Buying a property can be an intimidating process, especially at an auction where you are competing with other buyers and there is no cooling-off period.

Many properties are sold at auction, particularly in a rising market, so it is important for buyers to understand the processes involved so they can bid confidently on the auction day.

There are many things that need to be done before the auction to ensure that your interests are protected and that you are fully informed about the property you intend to buy. These matters are outlined below. The information is of a general nature only, and you should obtain professional advice relevant to your circumstances.

Contract Review

The most important thing to do is to take the contract of sale to your conveyancer or lawyer well before the auction date.

Your legal representative will review the contract, advise you of any risks and help to protect your interests by identifying any terms that might need to be negotiated on your behalf or that you wish to have altered, for example, a longer settlement period, reduced deposit and/or additional terms and conditions.

Your legal representative can also help you to make sure you are buying exactly what you intend to, and that the property is in the condition you expect, by helping you to arrange any pre-auction inspections that should be carried out such as building and pest inspections.

If you are the successful bidder at the auction the reviewed contract can be signed with confidence.

Inspect the Property

You should thoroughly inspect the property before the auction day and satisfy yourself that all inclusions are in proper working order and that the gas, water, and electricity are functioning properly.

If you are successful on the auction day you will be buying the property ‘as is’.


Thoroughly research the area and surrounding suburbs before the auction day, so that you are comfortable about the amount you are prepared to pay for the property and can bid confidently.


Make sure that you have your finance in order. If you are borrowing, you will need to confirm with your lender the maximum amount you can borrow and the lender’s specific requirements for unconditional loan approval. It is important to ensure that you have adequate funds available to complete the purchase within the timeframe stipulated in the contract.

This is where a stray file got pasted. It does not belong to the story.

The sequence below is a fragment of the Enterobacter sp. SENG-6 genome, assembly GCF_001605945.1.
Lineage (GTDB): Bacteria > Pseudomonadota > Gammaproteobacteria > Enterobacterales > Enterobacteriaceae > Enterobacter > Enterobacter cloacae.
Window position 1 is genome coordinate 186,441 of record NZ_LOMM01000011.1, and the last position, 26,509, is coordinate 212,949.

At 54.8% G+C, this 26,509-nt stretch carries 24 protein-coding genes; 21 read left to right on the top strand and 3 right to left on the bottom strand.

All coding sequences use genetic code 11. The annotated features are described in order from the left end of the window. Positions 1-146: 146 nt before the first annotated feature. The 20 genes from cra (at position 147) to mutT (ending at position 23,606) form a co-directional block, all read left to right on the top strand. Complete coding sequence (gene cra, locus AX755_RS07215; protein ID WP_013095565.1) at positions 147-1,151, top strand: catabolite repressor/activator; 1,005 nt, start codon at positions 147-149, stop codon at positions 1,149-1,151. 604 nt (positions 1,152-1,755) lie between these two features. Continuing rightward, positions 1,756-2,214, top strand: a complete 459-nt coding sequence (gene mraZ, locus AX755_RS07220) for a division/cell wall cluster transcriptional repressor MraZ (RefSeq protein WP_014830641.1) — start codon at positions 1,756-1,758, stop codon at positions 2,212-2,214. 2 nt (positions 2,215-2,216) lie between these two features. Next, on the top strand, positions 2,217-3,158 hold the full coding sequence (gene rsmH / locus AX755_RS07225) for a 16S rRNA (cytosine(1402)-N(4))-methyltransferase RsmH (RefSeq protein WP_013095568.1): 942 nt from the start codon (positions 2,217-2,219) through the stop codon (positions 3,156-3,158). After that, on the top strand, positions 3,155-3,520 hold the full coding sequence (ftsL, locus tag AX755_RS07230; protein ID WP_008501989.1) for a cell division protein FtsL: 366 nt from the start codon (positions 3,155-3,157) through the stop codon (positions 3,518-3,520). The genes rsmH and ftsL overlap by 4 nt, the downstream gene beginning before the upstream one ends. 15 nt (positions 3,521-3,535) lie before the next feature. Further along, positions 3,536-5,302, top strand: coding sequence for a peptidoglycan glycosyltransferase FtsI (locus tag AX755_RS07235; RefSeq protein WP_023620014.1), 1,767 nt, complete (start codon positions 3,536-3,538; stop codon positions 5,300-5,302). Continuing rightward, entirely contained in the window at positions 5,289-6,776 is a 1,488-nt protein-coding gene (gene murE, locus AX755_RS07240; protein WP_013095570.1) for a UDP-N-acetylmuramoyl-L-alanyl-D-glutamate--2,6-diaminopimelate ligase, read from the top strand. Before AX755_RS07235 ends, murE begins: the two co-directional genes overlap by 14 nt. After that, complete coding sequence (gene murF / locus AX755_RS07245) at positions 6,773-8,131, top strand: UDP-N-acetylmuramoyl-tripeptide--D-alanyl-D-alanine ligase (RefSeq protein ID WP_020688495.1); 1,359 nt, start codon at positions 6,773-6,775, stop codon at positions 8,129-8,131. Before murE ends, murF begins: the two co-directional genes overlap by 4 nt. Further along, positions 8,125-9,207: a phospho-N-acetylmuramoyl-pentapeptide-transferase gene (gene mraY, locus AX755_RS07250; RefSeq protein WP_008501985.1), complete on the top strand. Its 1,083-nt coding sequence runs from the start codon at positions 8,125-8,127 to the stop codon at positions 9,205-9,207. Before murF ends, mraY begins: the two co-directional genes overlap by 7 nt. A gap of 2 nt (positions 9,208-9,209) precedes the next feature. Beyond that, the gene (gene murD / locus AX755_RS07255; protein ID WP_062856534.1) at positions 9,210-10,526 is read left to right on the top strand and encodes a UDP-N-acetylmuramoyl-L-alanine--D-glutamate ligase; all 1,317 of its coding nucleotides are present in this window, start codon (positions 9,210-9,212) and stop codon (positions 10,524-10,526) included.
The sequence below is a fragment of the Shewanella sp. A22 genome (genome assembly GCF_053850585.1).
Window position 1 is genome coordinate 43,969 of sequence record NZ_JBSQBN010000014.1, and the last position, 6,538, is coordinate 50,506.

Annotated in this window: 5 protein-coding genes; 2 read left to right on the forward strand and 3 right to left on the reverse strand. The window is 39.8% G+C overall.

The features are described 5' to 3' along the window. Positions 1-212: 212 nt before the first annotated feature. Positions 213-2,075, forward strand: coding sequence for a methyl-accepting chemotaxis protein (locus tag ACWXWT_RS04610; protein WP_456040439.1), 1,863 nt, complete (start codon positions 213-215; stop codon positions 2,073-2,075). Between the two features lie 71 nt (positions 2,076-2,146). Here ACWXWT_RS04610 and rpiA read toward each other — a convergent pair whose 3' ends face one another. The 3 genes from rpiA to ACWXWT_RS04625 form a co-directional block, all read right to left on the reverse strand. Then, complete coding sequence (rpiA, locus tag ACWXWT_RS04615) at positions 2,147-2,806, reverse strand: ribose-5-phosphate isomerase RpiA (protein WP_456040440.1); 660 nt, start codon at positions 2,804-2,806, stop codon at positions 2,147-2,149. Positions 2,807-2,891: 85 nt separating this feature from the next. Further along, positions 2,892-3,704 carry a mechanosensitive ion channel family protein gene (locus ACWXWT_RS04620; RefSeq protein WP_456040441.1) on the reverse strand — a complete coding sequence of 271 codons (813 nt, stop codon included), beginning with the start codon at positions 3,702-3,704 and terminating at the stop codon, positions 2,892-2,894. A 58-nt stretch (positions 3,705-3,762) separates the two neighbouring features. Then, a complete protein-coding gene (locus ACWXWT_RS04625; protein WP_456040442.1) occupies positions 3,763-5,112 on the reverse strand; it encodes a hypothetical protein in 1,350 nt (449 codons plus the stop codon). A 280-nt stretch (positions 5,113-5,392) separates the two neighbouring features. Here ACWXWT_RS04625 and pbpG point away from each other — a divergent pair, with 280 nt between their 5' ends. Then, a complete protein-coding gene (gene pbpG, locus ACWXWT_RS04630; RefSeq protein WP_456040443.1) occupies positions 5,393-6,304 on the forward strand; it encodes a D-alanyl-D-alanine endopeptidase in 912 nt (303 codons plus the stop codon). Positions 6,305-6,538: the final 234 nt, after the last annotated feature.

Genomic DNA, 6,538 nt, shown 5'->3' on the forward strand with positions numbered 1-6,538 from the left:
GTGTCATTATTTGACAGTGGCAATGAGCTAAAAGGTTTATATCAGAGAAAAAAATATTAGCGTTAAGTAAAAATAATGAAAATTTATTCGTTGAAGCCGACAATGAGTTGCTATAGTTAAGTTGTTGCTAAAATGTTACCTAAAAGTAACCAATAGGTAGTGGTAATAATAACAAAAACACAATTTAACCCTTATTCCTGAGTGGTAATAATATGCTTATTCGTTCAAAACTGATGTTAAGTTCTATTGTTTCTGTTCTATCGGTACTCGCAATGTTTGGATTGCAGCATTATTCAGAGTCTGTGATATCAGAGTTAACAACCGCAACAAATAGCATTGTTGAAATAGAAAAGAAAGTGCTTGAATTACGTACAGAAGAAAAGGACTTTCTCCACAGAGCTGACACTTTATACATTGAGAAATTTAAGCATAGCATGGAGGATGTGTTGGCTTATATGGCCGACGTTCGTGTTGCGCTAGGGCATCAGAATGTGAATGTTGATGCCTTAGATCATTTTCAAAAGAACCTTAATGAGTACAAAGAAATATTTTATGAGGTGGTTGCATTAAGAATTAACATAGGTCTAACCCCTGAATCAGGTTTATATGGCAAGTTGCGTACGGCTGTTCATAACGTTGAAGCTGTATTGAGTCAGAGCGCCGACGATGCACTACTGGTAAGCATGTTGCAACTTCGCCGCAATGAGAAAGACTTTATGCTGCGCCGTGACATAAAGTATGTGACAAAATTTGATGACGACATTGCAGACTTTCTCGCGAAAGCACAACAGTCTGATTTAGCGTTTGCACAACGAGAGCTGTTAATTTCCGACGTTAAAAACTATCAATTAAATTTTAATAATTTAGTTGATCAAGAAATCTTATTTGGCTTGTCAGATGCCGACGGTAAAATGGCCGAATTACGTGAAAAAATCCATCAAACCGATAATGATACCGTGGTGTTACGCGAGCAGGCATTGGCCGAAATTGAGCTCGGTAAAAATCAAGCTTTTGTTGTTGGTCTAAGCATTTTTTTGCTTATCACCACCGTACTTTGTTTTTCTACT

If you are the successful bidder, you will be required to pay a deposit (usually 10% of the purchase price) by way of EFT, cheque or deposit bond immediately following the signing of the contract.

Register to Bid

To participate or bid at an auction, buyers must register with the selling agent and be given a bidder’s number. You can register with the selling agent at any time prior to the auction, such as when you inspect the property, or on the day itself.

To register you must provide ID, a card or document issued by the government or a financial institution showing your name and address, for example:

  • driver’s licence or learner’s permit
  • vehicle registration paper
  • council rates notice

If you do not have this kind of proof of identity you can use two documents that together show your name and address.

Reserve price

Before auctioning a property, the seller will nominate a reserve price, which is usually not advertised. If the bidding continues beyond the reserve price, the property is sold at the fall of the hammer.


Make sure you have a strategy going into the auction and that you set yourself a maximum purchase price. Stick to that maximum price. If you feel as though you may be too emotionally attached to bid at the auction yourself, then organise with the agent to have someone bid on your behalf. If you elect to do so, you must provide written signed authority to the agent authorising the person to bid on your behalf.

Successful Bidder

If you are the highest bidder, immediately following the auction, you will be asked to:

  • provide your legal representative’ contact details to the agent;
  • sign the contract of sale; and
  • pay the deposit.

You will be entering into an unconditional and legally binding contract, there is no cooling-off period.

The signed contract will then be delivered to your legal representative’s office, and they will contact you to discuss the next steps.


Getting the right advice and being fully informed and prepared before the auction day is a critical part of ensuring that the purchase of your next (or first) property runs smoothly.

The purchase of a property, at auction or otherwise, should not be too stressful and our expert team can help guide you through the process and make sure your interests are protected.

If you or someone you know is looking to purchase a property at auction and needs help or advice, please contact us on 02 9629 4800 or email [email protected].